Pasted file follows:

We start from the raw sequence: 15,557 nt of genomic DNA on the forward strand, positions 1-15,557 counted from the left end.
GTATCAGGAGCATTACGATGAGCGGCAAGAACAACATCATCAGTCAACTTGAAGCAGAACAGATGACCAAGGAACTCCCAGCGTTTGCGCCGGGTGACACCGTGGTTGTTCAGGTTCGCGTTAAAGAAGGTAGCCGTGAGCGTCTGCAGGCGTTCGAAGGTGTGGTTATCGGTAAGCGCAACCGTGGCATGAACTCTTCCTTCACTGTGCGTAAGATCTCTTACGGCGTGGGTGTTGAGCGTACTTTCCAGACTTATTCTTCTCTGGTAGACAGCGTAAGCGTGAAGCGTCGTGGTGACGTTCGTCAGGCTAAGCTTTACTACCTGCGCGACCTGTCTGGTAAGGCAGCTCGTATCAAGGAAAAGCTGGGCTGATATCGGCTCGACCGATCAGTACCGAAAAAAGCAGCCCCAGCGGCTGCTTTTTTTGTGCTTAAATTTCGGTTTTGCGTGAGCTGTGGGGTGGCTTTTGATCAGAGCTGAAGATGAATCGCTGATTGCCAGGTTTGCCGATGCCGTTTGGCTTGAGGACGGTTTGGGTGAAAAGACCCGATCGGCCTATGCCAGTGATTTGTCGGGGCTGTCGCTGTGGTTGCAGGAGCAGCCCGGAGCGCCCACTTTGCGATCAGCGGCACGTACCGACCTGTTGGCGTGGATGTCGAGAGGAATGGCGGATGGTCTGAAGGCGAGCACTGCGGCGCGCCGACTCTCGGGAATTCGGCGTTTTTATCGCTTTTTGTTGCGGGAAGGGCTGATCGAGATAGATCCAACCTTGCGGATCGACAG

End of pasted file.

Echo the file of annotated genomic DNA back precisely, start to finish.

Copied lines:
We start from the raw sequence: 15,557 nt of genomic DNA on the forward strand, positions 1-15,557 counted from the left end.
GTATCAGGAGCATTACGATGAGCGGCAAGAACAACATCATCAGTCAACTTGAAGCAGAACAGATGACCAAGGAACTCCCAGCGTTTGCGCCGGGTGACACCGTGGTTGTTCAGGTTCGCGTTAAAGAAGGTAGCCGTGAGCGTCTGCAGGCGTTCGAAGGTGTGGTTATCGGTAAGCGCAACCGTGGCATGAACTCTTCCTTCACTGTGCGTAAGATCTCTTACGGCGTGGGTGTTGAGCGTACTTTCCAGACTTATTCTTCTCTGGTAGACAGCGTAAGCGTGAAGCGTCGTGGTGACGTTCGTCAGGCTAAGCTTTACTACCTGCGCGACCTGTCTGGTAAGGCAGCTCGTATCAAGGAAAAGCTGGGCTGATATCGGCTCGACCGATCAGTACCGAAAAAAGCAGCCCCAGCGGCTGCTTTTTTTGTGCTTAAATTTCGGTTTTGCGTGAGCTGTGGGGTGGCTTTTGATCAGAGCTGAAGATGAATCGCTGATTGCCAGGTTTGCCGATGCCGTTTGGCTTGAGGACGGTTTGGGTGAAAAGACCCGATCGGCCTATGCCAGTGATTTGTCGGGGCTGTCGCTGTGGTTGCAGGAGCAGCCCGGAGCGCCCACTTTGCGATCAGCGGCACGTACCGACCTGTTGGCGTGGATGTCGAGAGGAATGGCGGATGGTCTGAAGGCGAGCACTGCGGCGCGCCGACTCTCGGGAATTCGGCGTTTTTATCGCTTTTTGTTGCGGGAAGGGCTGATCGAGATAGATCCAACCTTGCGGATCGACAG